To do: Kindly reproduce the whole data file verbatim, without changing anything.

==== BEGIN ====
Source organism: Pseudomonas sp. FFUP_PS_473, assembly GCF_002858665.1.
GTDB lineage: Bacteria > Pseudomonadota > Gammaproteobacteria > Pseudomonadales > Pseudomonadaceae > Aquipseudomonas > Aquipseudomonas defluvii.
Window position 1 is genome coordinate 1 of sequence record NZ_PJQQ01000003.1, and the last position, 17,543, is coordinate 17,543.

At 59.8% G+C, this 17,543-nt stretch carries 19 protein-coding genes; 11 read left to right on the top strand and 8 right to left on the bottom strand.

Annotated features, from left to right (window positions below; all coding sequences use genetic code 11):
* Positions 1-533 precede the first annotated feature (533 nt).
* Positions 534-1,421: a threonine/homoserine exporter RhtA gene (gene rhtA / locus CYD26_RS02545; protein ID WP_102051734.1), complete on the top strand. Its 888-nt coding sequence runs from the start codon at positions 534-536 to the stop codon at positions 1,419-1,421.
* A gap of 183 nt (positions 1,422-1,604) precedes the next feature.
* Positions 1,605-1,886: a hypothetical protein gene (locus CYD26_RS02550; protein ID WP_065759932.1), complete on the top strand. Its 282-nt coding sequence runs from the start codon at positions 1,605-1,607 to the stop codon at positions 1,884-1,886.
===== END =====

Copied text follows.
Source organism: Pseudomonas sp. FFUP_PS_473, assembly GCF_002858665.1.
GTDB lineage: Bacteria > Pseudomonadota > Gammaproteobacteria > Pseudomonadales > Pseudomonadaceae > Aquipseudomonas > Aquipseudomonas defluvii.
Window position 1 is genome coordinate 1 of sequence record NZ_PJQQ01000003.1, and the last position, 17,543, is coordinate 17,543.

At 59.8% G+C, this 17,543-nt stretch carries 19 protein-coding genes; 11 read left to right on the top strand and 8 right to left on the bottom strand.

Annotated features, from left to right (window positions below; all coding sequences use genetic code 11):
* Positions 1-533 precede the first annotated feature (533 nt).
* Positions 534-1,421: a threonine/homoserine exporter RhtA gene (gene rhtA / locus CYD26_RS02545; protein ID WP_102051734.1), complete on the top strand. Its 888-nt coding sequence runs from the start codon at positions 534-536 to the stop codon at positions 1,419-1,421.
* A gap of 183 nt (positions 1,422-1,604) precedes the next feature.
* Positions 1,605-1,886: a hypothetical protein gene (locus CYD26_RS02550; protein ID WP_065759932.1), complete on the top strand. Its 282-nt coding sequence runs from the start codon at positions 1,605-1,607 to the stop codon at positions 1,884-1,886.